A new way to catch tax cheaters
It probably comes as no surprise that some Americans are not paying their fair share of taxes, either at the federal or state level. Some states are now so concerned about the rise of the ''underground economy'' - the whole substructure of financial transactions and exchanges of services that is not officially reported to tax officials - that they are slapping heavy fines on persons not fully complying with tax reporting and collection requirements. Meantime, noncompliance and cheating at the federal level have reached ''alarming levels,'' according to Internal Revenue Service Commissioner Roscoe Egger.
Guess what the total federal ''tax gap'' of uncollected revenues is for 1981 alone. Would you believe $95 billion, roughly the amount of the projected US budget deficit? The bulk of that, $87 billion, comes from unreported income from legal activities. The remainder comes from illegal activities such as drugs and prostitution.
Congress certainly has an obligation to ensure that those persons who owe taxes square their accounts as expeditiously as possible. Hence it should seriously consider enactment of a new tax collection bill now proposed by Senators Robert Dole and Charles Grassley. The bill would impose new financial penalties on cheaters; establish tightened reporting and information procedures; and provide additional funds for the IRS to improve its auditing and enforcement powers.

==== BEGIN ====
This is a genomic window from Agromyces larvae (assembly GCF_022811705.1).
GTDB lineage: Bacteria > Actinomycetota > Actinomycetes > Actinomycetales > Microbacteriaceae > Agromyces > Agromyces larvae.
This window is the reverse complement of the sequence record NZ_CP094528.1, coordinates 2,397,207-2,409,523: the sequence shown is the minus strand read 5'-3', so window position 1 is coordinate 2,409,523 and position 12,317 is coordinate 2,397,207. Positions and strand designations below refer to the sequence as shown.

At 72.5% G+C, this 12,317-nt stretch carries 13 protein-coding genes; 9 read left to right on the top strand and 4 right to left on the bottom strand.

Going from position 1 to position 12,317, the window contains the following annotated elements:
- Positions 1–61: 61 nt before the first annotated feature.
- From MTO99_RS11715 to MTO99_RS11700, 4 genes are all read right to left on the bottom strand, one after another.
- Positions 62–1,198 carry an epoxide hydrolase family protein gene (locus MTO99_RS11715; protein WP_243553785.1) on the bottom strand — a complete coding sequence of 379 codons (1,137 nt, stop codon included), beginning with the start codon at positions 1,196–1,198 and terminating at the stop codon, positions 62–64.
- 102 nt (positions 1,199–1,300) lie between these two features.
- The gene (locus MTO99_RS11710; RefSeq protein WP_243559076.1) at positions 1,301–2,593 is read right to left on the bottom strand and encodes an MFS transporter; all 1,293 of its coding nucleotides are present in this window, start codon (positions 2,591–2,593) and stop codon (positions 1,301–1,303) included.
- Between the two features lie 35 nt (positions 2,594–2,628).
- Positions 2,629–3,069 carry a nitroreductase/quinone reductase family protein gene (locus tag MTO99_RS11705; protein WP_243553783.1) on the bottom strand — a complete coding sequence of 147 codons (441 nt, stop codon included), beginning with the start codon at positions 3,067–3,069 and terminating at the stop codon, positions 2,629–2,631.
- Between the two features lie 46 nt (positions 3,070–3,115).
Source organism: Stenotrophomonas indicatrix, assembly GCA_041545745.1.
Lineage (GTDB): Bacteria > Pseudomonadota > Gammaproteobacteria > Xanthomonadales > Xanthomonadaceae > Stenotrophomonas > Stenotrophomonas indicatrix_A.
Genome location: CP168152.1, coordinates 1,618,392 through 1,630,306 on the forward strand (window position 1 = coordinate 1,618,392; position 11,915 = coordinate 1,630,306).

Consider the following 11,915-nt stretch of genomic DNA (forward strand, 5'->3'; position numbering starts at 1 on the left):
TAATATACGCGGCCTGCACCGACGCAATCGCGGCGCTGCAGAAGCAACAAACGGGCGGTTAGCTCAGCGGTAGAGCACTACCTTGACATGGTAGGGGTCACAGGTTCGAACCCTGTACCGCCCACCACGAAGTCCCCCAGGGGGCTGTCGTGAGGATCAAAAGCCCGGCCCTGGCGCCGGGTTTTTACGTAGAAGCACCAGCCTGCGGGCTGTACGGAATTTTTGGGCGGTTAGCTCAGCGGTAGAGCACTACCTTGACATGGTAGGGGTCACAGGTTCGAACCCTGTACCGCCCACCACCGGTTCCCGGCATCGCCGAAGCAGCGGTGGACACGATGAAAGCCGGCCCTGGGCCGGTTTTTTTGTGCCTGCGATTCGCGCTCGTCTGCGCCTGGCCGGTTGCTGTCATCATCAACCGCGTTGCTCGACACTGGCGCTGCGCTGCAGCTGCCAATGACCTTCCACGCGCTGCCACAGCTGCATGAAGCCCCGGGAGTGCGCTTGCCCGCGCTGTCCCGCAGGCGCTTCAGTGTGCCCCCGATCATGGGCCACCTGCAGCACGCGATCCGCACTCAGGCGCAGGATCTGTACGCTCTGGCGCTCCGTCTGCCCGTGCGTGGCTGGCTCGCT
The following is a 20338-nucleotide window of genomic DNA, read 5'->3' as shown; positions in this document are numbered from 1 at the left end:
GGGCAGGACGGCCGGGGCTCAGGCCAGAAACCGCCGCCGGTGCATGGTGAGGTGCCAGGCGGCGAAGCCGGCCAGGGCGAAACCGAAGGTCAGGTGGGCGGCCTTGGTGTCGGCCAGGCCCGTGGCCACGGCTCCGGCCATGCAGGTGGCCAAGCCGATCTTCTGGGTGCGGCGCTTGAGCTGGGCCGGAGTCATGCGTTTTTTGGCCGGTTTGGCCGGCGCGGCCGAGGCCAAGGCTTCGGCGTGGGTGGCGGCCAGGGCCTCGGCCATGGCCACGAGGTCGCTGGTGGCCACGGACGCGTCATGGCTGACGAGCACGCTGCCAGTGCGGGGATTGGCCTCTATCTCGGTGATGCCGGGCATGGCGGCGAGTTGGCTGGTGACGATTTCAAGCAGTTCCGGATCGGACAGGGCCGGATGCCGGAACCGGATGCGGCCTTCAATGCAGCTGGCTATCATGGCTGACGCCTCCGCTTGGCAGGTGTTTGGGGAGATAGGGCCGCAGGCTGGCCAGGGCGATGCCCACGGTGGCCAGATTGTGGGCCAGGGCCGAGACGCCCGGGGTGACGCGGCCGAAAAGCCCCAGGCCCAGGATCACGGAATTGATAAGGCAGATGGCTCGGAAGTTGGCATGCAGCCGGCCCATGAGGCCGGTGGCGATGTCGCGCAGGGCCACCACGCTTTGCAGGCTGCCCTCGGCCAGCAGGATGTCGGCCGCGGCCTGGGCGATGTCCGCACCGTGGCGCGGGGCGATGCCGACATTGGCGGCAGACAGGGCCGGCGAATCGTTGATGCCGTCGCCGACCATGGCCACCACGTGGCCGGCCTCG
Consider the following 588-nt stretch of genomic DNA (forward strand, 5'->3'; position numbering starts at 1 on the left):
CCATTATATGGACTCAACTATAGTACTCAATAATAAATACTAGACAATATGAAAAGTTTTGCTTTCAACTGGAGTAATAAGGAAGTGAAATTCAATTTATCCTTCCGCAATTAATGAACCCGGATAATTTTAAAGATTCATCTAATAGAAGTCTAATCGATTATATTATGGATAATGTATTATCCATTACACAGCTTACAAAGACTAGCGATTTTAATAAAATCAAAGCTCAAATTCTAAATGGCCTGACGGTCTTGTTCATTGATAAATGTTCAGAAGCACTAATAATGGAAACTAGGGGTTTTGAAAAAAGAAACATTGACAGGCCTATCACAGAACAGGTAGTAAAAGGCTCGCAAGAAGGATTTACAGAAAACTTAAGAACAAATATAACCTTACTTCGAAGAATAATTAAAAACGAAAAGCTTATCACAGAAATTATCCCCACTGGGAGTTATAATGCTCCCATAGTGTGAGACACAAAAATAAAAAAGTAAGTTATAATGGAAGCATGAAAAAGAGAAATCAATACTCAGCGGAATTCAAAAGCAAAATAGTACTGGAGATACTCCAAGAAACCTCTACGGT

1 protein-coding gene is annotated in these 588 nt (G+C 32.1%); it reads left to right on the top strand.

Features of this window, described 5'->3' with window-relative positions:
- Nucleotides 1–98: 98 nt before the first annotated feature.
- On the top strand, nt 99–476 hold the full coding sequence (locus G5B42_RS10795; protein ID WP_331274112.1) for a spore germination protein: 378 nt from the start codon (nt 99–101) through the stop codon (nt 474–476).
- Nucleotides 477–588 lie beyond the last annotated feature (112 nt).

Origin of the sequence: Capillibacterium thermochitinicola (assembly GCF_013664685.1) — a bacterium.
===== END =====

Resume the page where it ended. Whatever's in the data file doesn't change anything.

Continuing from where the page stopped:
Honest taxpayers need not be concerned about granting the IRS such new powers. The IRS compliance rate for wage earners (in filing proper returns) is around 99 percent. The noncompliance area tends to involve such matters as dividends and interest, tips, private contract work, door-to-door sales, retail cash transactions, and professional fees, where employers or other parties seldom if ever file W-2 or informational documents. Take Treasury bills, for example. Currently, the US Treasury does not send a listing of T bills to the IRS, even though such instruments involve large amounts of money -- and interest payments. That would now be required under the Dole-Grassley bill.
The two senators plan to attach their legislation to the debt-ceiling bill in mid-April. The legislation would only bring in an additional $3 billion for fiscal year 1983. But the amounts would rise to $8 billion by fiscal 1984 and $9 .3 billion by fiscal 1985. For moral and financial reasons, the bill is worth support.